BBC Unveils Measures to Support U.K. Independent Production Sector Hit by Coronavirus

Charlotte Moore
Pete Dadds

The BBC has unveiled a package of measures to help bolster a U.K. independent production sector that’s struggling amid the coronavirus lockdown.

British producers, like their counterparts worldwide, have been hard hit amid delayed and canceled shoots caused by the coronavirus crisis.

A new five-point plan by the BBC to “back the broadcasting industry at this difficult time” includes doubling its investment in its Small Indie Fund, supercharging development and investment in archive rights.

Firstly, the corporation said it would work closely with production companies on current projects that have been disrupted, to find supportive solutions wherever possible. The BBC said this will include being flexible around delivery, and varying cash flow as appropriate on a title-by-title basis.

The BBC also said it will invest more money in development over the next few months to focus on both short and long-term opportunities.

Investment in its Small Indie Fund, which launched earlier this year to focus development spend on production companies with turnovers of less than £10 million ($12.3 million) per annum, will also rise this year from £1 million ($1.3 million) to £2 million ($2.5 million).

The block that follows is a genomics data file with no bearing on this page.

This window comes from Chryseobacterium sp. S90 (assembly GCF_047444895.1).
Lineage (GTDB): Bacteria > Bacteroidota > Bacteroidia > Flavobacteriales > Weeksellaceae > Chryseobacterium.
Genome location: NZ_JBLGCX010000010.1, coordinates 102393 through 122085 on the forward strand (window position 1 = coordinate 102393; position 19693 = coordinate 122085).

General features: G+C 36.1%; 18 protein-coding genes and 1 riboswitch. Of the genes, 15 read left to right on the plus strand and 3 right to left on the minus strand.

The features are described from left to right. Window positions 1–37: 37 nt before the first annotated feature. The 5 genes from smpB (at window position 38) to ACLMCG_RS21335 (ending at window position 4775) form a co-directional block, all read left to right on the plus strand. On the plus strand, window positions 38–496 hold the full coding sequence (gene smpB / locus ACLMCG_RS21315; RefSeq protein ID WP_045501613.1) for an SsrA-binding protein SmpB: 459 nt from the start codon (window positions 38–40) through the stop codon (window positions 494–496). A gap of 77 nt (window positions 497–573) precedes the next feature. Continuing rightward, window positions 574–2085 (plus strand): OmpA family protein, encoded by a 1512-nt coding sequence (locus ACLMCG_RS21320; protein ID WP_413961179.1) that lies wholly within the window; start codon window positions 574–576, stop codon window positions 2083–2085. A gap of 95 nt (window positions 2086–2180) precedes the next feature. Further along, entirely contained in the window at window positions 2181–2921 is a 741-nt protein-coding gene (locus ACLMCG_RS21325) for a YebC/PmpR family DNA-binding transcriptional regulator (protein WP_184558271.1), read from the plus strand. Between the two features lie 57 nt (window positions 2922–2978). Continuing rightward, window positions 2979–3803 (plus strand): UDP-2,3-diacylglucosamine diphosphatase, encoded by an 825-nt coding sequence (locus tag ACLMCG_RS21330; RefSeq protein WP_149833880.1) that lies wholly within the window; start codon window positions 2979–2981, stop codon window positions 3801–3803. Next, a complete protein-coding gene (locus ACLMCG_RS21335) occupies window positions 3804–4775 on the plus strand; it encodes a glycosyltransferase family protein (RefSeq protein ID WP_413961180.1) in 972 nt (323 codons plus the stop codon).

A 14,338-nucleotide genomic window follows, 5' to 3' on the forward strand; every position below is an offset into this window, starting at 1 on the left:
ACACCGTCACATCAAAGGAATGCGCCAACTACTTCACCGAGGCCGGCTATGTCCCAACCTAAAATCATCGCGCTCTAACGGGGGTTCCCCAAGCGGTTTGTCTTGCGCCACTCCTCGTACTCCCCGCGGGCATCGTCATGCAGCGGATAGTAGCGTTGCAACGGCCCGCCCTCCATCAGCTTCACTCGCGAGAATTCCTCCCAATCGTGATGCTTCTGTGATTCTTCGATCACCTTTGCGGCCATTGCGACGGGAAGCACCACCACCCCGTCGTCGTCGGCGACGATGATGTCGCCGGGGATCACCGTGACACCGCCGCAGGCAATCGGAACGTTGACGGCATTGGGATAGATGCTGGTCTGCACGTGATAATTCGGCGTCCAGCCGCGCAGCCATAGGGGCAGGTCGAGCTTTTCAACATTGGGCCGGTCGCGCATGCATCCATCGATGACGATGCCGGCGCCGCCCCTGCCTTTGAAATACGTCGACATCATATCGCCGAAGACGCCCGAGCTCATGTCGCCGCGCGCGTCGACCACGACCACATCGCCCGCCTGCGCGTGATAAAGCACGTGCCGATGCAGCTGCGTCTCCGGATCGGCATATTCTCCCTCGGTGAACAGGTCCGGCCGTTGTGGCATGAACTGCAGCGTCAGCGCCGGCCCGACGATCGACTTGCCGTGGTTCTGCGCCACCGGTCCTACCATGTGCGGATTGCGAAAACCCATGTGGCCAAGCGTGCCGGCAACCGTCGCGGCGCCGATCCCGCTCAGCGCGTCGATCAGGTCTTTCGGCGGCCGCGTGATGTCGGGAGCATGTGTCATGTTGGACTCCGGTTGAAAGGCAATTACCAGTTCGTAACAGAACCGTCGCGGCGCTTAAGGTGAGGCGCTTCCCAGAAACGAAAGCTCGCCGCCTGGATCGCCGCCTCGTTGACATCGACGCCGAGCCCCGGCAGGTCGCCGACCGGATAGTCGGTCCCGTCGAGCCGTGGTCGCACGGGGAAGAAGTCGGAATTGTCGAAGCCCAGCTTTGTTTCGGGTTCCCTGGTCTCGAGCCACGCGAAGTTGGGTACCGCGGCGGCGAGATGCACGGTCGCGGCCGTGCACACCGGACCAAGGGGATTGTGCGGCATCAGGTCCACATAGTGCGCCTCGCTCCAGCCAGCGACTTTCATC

Meanwhile, the BBC will increase investment in archive and acquisition rights as part of a bid to broaden its range of content available for audiences.

Finally, youth-skewing service BBC Three will look to build on creative partnerships it has struck with BBC Northern Ireland and Northern Ireland, and expand these in other nations and regions of the U.K. in a variety of genres. BBC Three’s partnership with BBC NI and NI Screen has seen producers secure factual entertainment pilots for the channel.  The BBC said at least one idea per nation or region will be commissioned.

Bal Samra, BBC Group commercial director, said: “It’s at times like these that the creative industries need to pull together — to make sure the sector we return to at the end of the pandemic is as rich and vibrant as the one we have now.”

Charlotte Moore, BBC director of content, added: “We recognise this is an incredibly challenging time for all of those working in the creative industry and especially the smaller independent production companies.”

The BBC previously announced a donation of £700,000 ($861,000) to support The Film and TV Charity to assist freelancers affected by the hiatus in filming and production.